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From hecklers to the Holocaust: Strangest moments from the National Conservatism Conference

Wierdness and controversy beset the conference that wanted to plan Britain’s new political direction

Joseph Rachman
Wednesday 17 May 2023 18:35 BST
A heckler is dragged away after interrupting Jacob Rees-Mogg at the National Conservatism conference in London on Monday.
A heckler is dragged away after interrupting Jacob Rees-Mogg at the National Conservatism conference in London on Monday. (Getty Images)

Accusations of downplaying the Holocaust, rants about Black Lives Matter, and strange ruminations on “total biomedical self-mastery” - the National Conservatism Conference has produced some startling moments.

Pitched by the organisers as a venue which could stake out a new direction in British politics the conference attracted Tory party heavyweights.

Home Secretary Suella Braverman, Secretary for Levelling Up Michael Gove, Jacob Rees-Mogg, and Lee Anderson all agreed to speak.

So, far however all it seems to have produced is controversy and bafflement thanks to the mix of far out speakers and strange statements by Tory politicians attending.

Protestors from Extinction Rebellion also managed to storm the stage twice - but amidst the general oddness these moments almost seemed a sudden burst of normalcy.

In honour of this new intellectual fermenting pit we’ve put together the top five maddest moment from the conference.

Douglas Murray’s “muck up”

Some of the earliest criticism was sparked by a speech from the controversial public intellectual Douglas Murray who was accused of downplaying Nazism and the Holocaust.

In a statement later Tweeted out by the conference’s official account Mr Murray said:

“There was nothing wrong with nationalism in Britain. It's just that there was something wrong with nationalism in Germany.”

“ I don’t see why no one should be allowed to love their country because the Germans mucked up twice in a century.”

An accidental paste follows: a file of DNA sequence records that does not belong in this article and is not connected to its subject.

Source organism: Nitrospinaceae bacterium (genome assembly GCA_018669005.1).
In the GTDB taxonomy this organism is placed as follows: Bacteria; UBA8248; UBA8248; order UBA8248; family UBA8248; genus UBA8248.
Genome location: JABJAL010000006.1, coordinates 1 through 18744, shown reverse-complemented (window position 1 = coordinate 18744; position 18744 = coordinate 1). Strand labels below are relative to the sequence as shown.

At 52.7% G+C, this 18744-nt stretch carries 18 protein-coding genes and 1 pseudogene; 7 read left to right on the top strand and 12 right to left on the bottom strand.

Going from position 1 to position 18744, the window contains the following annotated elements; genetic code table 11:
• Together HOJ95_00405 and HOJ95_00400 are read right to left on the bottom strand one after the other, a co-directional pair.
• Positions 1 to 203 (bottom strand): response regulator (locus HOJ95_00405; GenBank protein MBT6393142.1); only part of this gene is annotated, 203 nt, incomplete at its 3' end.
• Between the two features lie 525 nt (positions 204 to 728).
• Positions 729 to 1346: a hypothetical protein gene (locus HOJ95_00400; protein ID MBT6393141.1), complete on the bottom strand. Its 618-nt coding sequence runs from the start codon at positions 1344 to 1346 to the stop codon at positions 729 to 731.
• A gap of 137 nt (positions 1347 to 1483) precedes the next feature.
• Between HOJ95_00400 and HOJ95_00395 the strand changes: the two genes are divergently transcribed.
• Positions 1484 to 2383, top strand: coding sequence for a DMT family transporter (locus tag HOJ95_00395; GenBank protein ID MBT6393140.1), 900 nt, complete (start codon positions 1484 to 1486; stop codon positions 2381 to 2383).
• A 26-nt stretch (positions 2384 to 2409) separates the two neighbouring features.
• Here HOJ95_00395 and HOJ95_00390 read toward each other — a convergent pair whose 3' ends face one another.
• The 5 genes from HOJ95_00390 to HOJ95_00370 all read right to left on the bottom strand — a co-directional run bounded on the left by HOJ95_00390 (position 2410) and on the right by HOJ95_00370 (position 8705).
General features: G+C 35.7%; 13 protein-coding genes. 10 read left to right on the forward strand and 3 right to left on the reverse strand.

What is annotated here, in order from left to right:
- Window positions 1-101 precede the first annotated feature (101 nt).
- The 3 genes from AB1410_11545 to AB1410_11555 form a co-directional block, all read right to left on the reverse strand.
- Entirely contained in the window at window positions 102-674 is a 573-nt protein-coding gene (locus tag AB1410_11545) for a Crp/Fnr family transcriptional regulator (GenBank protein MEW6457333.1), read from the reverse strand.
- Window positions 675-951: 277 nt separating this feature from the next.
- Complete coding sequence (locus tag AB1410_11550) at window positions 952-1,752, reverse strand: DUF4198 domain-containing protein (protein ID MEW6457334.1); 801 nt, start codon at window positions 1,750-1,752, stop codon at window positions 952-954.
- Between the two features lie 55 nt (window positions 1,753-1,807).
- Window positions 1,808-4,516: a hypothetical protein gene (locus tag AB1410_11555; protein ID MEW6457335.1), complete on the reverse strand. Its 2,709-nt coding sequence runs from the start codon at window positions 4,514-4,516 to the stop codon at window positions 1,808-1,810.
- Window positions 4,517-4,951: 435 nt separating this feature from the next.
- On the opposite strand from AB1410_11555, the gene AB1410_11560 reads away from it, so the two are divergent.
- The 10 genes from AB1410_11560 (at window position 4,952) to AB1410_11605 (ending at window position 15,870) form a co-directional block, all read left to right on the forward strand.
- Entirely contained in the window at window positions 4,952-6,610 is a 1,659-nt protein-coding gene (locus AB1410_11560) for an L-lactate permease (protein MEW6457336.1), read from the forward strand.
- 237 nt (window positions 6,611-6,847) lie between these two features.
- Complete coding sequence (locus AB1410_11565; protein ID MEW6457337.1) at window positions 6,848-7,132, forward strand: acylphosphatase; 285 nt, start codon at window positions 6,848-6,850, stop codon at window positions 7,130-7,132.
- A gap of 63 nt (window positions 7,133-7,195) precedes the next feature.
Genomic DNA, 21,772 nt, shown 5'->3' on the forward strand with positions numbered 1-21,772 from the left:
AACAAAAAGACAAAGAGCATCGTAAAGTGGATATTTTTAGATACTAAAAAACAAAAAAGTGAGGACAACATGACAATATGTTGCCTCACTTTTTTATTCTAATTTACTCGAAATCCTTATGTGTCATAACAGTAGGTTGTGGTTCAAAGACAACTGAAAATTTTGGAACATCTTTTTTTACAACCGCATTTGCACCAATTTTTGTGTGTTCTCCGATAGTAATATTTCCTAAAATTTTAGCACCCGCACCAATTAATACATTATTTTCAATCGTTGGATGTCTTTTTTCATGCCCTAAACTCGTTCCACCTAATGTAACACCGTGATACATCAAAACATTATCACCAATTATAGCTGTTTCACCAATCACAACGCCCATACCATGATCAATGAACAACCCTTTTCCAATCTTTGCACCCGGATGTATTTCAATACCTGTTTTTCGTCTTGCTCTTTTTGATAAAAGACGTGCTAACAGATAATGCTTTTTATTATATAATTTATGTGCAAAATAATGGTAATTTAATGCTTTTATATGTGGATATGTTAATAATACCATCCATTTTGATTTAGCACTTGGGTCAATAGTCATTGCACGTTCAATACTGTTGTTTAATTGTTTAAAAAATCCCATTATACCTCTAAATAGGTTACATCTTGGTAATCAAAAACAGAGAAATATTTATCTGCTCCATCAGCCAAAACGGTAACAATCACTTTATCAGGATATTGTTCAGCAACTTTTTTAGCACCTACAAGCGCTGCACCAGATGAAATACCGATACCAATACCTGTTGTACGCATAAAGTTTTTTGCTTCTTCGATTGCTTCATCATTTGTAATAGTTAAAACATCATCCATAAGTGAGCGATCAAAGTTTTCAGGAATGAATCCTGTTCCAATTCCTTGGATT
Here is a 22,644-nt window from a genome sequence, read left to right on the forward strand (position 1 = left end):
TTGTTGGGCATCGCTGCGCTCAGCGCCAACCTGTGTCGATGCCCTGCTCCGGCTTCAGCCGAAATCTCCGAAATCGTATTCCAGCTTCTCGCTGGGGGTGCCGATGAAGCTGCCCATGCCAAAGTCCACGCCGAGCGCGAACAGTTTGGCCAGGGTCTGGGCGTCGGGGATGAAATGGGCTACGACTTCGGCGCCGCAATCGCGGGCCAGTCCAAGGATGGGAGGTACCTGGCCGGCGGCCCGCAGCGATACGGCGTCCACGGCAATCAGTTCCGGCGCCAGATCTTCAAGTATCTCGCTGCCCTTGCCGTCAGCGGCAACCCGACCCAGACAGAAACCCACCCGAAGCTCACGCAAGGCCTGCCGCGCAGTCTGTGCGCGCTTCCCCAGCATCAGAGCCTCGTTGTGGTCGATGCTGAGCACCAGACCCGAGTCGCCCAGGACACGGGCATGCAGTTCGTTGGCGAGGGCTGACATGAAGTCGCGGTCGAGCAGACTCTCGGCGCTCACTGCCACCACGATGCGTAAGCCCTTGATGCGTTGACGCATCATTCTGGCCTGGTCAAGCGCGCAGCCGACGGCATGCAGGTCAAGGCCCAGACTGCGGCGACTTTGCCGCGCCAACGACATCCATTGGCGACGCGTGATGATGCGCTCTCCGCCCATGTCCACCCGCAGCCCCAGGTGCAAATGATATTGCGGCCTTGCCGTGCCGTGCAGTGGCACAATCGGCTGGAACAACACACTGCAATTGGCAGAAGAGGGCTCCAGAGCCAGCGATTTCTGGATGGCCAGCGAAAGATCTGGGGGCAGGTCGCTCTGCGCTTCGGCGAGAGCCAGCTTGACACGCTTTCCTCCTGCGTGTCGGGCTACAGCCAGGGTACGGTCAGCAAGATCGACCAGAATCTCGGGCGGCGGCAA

The statement attracted condemnation and criticism from figures across the political spectrum, including Tory Peer Lord Eric Pickles, Co-Chair of the United Kingdom’s Holocaust Memorial Foundation and Special Envoy for Post-Holocaust issues.

David Starkey claiming the Left wants to “replace the Holocaust”

The historian David Starkey is no stranger to controversial statements.

Yet, even by his standards the statements he made were bizarre including the claim:

“The reason that the Left has such ire for the Jews is jealousy.”

“They want to replace the Holocaust with slavery in order to wield its legacy as a weapon against Western culture.”

Mr Starkey also used to the speech to attack the Black Lives Matter movement and "critical race theory" claiming:

“They are attempts at destroying the entire legitimacy of the Western political and cultural tradition."

“The idea that they are there to defend black lives is a preposterous notion. They do not care about black lives, they only care about the symbolic destruction of white culture.”

Jacob Rees-Mogg saying attempts at gerrymandering by the Tories “backfired”

Mr Rees-Mogg prompted surprise when he seemed to say the quiet bit out loud about new voter ID laws introduced by the Conservatives ahead of the local elections.

Speaking on Monday he said: “Parties that try and gerrymander end up finding their clever scheme comes back to bite them – as dare I say we found by insisting on voter ID for elections.”

“We found the people who didn’t have ID were elderly and they by and large voted Conservative, so we made it hard for our own voters and we upset a system that worked perfectly well.”

Conservative MP Jacob Rees-Mogg delivers his keynote address during the National Conservatism conference. (Getty)

“Total biomedical self-mastery”

If some of the speakers statements at the conference were controversial others were just plain strange.

According to Marry Harrington, a “reactionary feminist”:

“The movement formerly known as “the Left” is one of a radical libertarianism of the body, underwritten by a ballooning biotech industry, demanding the right of individuals to pursue total biomedical self-mastery.”

Ms Harrington identifies herself as “sex realist”.

But, the strange phrasing sounded like something out of a bio-punk sci-fi universe, perhaps fittingly given that the title of her speech was the “Disunited Posthuman Kingdom”.

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